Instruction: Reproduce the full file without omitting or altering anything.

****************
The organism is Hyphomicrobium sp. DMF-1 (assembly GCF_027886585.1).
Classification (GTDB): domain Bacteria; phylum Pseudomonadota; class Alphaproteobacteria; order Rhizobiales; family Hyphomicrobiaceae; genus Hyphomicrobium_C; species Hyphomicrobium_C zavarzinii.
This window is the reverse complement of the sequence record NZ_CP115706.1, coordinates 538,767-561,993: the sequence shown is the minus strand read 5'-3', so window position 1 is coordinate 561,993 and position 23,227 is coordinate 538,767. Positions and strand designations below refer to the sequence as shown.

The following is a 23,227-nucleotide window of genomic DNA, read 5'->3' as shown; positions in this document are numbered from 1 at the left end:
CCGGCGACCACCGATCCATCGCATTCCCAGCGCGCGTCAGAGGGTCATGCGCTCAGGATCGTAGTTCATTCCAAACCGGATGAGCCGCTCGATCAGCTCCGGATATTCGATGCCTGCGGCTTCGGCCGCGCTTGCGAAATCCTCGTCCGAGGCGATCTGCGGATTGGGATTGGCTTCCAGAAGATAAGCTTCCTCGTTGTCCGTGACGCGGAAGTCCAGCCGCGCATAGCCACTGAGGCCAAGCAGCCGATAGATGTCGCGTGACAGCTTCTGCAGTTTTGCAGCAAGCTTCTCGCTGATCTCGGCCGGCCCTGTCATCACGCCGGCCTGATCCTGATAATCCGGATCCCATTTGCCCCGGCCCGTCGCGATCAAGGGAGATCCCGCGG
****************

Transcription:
The organism is Hyphomicrobium sp. DMF-1 (assembly GCF_027886585.1).
Classification (GTDB): domain Bacteria; phylum Pseudomonadota; class Alphaproteobacteria; order Rhizobiales; family Hyphomicrobiaceae; genus Hyphomicrobium_C; species Hyphomicrobium_C zavarzinii.
This window is the reverse complement of the sequence record NZ_CP115706.1, coordinates 538,767-561,993: the sequence shown is the minus strand read 5'-3', so window position 1 is coordinate 561,993 and position 23,227 is coordinate 538,767. Positions and strand designations below refer to the sequence as shown.

The following is a 23,227-nucleotide window of genomic DNA, read 5'->3' as shown; positions in this document are numbered from 1 at the left end:
CCGGCGACCACCGATCCATCGCATTCCCAGCGCGCGTCAGAGGGTCATGCGCTCAGGATCGTAGTTCATTCCAAACCGGATGAGCCGCTCGATCAGCTCCGGATATTCGATGCCTGCGGCTTCGGCCGCGCTTGCGAAATCCTCGTCCGAGGCGATCTGCGGATTGGGATTGGCTTCCAGAAGATAAGCTTCCTCGTTGTCCGTGACGCGGAAGTCCAGCCGCGCATAGCCACTGAGGCCAAGCAGCCGATAGATGTCGCGTGACAGCTTCTGCAGTTTTGCAGCAAGCTTCTCGCTGATCTCGGCCGGCCCTGTCATCACGCCGGCCTGATCCTGATAATCCGGATCCCATTTGCCCCGGCCCGTCGCGATCAAGGGAGATCCCGCGG